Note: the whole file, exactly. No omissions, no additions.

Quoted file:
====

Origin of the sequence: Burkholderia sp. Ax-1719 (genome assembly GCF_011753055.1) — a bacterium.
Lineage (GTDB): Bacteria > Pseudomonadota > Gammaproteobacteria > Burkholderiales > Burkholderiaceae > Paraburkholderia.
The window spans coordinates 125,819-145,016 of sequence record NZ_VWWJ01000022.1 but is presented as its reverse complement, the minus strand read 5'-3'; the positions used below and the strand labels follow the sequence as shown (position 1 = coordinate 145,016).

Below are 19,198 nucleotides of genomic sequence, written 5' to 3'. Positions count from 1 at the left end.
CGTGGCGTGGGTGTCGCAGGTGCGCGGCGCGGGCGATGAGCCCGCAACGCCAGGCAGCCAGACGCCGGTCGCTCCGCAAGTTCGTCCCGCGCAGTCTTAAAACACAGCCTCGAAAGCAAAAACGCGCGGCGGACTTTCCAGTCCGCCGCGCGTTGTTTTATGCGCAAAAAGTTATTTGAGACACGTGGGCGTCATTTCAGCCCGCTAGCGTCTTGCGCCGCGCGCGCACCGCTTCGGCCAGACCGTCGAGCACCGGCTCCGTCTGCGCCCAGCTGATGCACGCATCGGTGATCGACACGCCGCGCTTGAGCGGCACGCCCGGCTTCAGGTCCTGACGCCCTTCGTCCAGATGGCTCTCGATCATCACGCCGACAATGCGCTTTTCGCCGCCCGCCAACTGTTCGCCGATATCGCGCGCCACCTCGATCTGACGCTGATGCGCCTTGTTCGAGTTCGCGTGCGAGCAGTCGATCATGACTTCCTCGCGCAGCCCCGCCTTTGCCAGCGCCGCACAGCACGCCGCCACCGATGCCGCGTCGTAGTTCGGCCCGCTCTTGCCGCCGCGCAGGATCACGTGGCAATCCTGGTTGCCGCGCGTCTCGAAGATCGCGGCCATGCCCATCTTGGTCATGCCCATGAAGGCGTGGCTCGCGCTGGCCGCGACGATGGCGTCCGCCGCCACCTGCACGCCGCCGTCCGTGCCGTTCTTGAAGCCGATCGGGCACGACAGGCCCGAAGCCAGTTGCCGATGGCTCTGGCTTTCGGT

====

Origin of the sequence: Burkholderia sp. Ax-1719 (genome assembly GCF_011753055.1) — a bacterium.
Lineage (GTDB): Bacteria > Pseudomonadota > Gammaproteobacteria > Burkholderiales > Burkholderiaceae > Paraburkholderia.
The window spans coordinates 125,819-145,016 of sequence record NZ_VWWJ01000022.1 but is presented as its reverse complement, the minus strand read 5'-3'; the positions used below and the strand labels follow the sequence as shown (position 1 = coordinate 145,016).

Below are 19,198 nucleotides of genomic sequence, written 5' to 3'. Positions count from 1 at the left end.
CGTGGCGTGGGTGTCGCAGGTGCGCGGCGCGGGCGATGAGCCCGCAACGCCAGGCAGCCAGACGCCGGTCGCTCCGCAAGTTCGTCCCGCGCAGTCTTAAAACACAGCCTCGAAAGCAAAAACGCGCGGCGGACTTTCCAGTCCGCCGCGCGTTGTTTTATGCGCAAAAAGTTATTTGAGACACGTGGGCGTCATTTCAGCCCGCTAGCGTCTTGCGCCGCGCGCGCACCGCTTCGGCCAGACCGTCGAGCACCGGCTCCGTCTGCGCCCAGCTGATGCACGCATCGGTGATCGACACGCCGCGCTTGAGCGGCACGCCCGGCTTCAGGTCCTGACGCCCTTCGTCCAGATGGCTCTCGATCATCACGCCGACAATGCGCTTTTCGCCGCCCGCCAACTGTTCGCCGATATCGCGCGCCACCTCGATCTGACGCTGATGCGCCTTGTTCGAGTTCGCGTGCGAGCAGTCGATCATGACTTCCTCGCGCAGCCCCGCCTTTGCCAGCGCCGCACAGCACGCCGCCACCGATGCCGCGTCGTAGTTCGGCCCGCTCTTGCCGCCGCGCAGGATCACGTGGCAATCCTGGTTGCCGCGCGTCTCGAAGATCGCGGCCATGCCCATCTTGGTCATGCCCATGAAGGCGTGGCTCGCGCTGGCCGCGACGATGGCGTCCGCCGCCACCTGCACGCCGCCGTCCGTGCCGTTCTTGAAGCCGATCGGGCACGACAGGCCCGAAGCCAGTTGCCGATGGCTCTGGCTTTCGGT